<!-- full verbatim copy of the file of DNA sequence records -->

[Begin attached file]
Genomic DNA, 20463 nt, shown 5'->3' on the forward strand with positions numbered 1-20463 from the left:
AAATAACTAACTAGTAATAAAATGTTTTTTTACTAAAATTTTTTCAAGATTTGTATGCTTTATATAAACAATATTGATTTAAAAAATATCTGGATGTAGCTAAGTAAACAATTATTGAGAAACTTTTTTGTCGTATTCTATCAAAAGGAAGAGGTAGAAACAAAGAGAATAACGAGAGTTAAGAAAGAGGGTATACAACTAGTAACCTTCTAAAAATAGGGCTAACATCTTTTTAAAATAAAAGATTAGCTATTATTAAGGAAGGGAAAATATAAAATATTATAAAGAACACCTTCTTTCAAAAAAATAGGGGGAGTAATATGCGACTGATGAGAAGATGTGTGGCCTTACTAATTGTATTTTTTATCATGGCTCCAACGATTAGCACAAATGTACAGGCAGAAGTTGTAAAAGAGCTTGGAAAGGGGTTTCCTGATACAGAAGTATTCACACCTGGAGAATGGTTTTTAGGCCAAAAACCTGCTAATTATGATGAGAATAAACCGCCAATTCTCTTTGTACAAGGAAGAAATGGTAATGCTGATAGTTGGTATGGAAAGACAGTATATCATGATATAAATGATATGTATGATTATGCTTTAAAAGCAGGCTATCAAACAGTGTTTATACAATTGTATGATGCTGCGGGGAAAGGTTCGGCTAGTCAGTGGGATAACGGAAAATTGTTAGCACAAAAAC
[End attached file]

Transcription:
Genomic DNA, 20463 nt, shown 5'->3' on the forward strand with positions numbered 1-20463 from the left:
AAATAACTAACTAGTAATAAAATGTTTTTTTACTAAAATTTTTTCAAGATTTGTATGCTTTATATAAACAATATTGATTTAAAAAATATCTGGATGTAGCTAAGTAAACAATTATTGAGAAACTTTTTTGTCGTATTCTATCAAAAGGAAGAGGTAGAAACAAAGAGAATAACGAGAGTTAAGAAAGAGGGTATACAACTAGTAACCTTCTAAAAATAGGGCTAACATCTTTTTAAAATAAAAGATTAGCTATTATTAAGGAAGGGAAAATATAAAATATTATAAAGAACACCTTCTTTCAAAAAAATAGGGGGAGTAATATGCGACTGATGAGAAGATGTGTGGCCTTACTAATTGTATTTTTTATCATGGCTCCAACGATTAGCACAAATGTACAGGCAGAAGTTGTAAAAGAGCTTGGAAAGGGGTTTCCTGATACAGAAGTATTCACACCTGGAGAATGGTTTTTAGGCCAAAAACCTGCTAATTATGATGAGAATAAACCGCCAATTCTCTTTGTACAAGGAAGAAATGGTAATGCTGATAGTTGGTATGGAAAGACAGTATATCATGATATAAATGATATGTATGATTATGCTTTAAAAGCAGGCTATCAAACAGTGTTTATACAATTGTATGATGCTGCGGGGAAAGGTTCGGCTAGTCAGTGGGATAACGGAAAATTGTTAGCACAAAAAC